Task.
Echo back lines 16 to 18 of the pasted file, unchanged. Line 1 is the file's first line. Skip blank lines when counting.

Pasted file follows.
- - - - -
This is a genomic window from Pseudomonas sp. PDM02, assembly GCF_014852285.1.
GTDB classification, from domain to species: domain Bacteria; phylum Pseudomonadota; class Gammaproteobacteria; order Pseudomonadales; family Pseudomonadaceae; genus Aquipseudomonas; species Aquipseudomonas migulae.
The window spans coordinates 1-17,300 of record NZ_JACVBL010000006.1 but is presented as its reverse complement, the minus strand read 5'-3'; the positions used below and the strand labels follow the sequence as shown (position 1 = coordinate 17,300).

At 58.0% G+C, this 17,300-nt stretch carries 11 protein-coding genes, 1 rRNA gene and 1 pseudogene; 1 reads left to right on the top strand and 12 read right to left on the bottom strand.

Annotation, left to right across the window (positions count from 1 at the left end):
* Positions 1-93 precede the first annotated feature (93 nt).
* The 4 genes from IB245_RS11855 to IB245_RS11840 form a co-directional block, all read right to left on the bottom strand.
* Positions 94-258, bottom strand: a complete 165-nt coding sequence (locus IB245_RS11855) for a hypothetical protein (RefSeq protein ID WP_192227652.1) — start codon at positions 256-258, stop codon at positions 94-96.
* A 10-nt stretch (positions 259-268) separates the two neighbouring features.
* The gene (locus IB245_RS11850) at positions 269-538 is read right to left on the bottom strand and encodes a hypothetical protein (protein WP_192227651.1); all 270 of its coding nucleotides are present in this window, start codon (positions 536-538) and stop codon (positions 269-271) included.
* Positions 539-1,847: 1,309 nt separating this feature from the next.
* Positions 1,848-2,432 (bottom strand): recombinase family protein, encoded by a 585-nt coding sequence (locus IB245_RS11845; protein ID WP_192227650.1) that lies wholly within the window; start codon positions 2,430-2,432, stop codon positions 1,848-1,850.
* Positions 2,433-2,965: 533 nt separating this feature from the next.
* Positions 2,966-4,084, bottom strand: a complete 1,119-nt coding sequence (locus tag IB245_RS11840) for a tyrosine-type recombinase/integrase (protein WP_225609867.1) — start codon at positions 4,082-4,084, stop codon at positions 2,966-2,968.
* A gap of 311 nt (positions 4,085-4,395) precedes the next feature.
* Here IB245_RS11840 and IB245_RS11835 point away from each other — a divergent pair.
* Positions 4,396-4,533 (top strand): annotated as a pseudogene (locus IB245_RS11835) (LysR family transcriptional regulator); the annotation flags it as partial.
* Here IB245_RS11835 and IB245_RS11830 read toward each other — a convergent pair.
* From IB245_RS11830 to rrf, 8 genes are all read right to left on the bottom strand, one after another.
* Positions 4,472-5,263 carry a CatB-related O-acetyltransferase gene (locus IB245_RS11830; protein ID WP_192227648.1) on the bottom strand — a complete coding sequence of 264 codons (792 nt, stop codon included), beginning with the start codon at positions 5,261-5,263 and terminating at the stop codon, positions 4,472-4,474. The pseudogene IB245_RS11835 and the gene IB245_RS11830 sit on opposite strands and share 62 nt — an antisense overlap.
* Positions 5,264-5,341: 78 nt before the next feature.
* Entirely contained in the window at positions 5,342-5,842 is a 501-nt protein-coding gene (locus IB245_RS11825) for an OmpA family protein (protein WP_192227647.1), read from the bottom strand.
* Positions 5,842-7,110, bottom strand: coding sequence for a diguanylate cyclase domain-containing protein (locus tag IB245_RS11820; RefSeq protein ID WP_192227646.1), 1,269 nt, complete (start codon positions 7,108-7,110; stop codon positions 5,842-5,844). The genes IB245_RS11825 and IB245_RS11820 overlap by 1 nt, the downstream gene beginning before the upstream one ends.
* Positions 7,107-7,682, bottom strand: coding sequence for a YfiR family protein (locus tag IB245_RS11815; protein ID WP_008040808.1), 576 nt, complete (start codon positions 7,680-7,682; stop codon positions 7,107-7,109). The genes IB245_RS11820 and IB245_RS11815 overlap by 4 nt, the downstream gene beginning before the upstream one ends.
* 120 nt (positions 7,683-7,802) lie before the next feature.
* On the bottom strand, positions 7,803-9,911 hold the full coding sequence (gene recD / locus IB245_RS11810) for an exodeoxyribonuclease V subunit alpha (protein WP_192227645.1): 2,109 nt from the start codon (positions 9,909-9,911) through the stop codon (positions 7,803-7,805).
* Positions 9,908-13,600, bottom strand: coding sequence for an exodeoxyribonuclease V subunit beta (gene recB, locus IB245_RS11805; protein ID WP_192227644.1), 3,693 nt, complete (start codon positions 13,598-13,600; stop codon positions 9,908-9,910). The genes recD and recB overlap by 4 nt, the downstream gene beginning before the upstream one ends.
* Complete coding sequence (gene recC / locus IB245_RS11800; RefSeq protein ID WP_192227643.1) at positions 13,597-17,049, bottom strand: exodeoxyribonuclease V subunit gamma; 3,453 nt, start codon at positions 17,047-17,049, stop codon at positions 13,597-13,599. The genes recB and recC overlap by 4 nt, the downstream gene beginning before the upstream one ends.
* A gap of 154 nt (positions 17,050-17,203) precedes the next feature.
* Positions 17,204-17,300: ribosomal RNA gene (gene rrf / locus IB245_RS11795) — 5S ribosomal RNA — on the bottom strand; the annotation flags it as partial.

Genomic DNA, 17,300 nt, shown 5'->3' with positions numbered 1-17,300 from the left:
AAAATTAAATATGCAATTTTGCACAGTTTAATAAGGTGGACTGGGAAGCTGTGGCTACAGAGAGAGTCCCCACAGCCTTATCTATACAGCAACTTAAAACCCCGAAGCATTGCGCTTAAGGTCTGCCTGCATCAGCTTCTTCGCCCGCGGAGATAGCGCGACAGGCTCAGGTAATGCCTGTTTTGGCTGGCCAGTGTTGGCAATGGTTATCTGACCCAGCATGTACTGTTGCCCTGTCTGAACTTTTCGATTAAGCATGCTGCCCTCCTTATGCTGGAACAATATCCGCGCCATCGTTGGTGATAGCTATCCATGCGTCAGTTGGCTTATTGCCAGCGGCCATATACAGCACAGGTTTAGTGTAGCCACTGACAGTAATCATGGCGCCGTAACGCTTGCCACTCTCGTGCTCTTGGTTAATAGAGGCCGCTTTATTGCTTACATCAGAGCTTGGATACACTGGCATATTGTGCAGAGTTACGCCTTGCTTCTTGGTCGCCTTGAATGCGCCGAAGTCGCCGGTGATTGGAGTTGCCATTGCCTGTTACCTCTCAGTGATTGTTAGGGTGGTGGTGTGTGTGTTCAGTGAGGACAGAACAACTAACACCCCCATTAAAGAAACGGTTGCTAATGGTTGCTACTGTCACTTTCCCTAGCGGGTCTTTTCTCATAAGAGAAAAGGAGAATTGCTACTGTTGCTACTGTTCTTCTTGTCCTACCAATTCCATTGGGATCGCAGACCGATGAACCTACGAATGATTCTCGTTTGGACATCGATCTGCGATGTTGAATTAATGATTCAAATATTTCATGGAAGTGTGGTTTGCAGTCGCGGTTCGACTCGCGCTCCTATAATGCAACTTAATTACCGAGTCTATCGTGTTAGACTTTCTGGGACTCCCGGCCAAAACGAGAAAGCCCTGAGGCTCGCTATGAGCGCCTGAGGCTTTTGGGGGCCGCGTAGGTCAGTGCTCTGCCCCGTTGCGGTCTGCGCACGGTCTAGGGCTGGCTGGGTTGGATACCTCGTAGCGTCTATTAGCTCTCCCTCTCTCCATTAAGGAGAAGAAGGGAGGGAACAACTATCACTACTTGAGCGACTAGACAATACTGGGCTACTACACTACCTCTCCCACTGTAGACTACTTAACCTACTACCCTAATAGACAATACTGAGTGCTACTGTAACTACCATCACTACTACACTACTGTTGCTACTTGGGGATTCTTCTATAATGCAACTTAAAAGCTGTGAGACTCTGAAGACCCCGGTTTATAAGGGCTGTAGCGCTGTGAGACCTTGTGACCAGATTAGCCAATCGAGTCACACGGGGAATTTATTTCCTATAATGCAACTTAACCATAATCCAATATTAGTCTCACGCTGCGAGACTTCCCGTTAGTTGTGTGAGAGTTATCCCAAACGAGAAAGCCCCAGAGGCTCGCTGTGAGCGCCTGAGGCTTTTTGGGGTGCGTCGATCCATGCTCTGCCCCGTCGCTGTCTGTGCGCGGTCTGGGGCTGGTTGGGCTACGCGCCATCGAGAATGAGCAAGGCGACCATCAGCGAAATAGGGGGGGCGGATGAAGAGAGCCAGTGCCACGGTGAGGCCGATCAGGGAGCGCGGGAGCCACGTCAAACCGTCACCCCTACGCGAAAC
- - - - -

* Here IB245_RS11840 and IB245_RS11835 point away from each other — a divergent pair.
* Positions 4,396-4,533 (top strand): annotated as a pseudogene (locus IB245_RS11835) (LysR family transcriptional regulator); the annotation flags it as partial.
* Here IB245_RS11835 and IB245_RS11830 read toward each other — a convergent pair.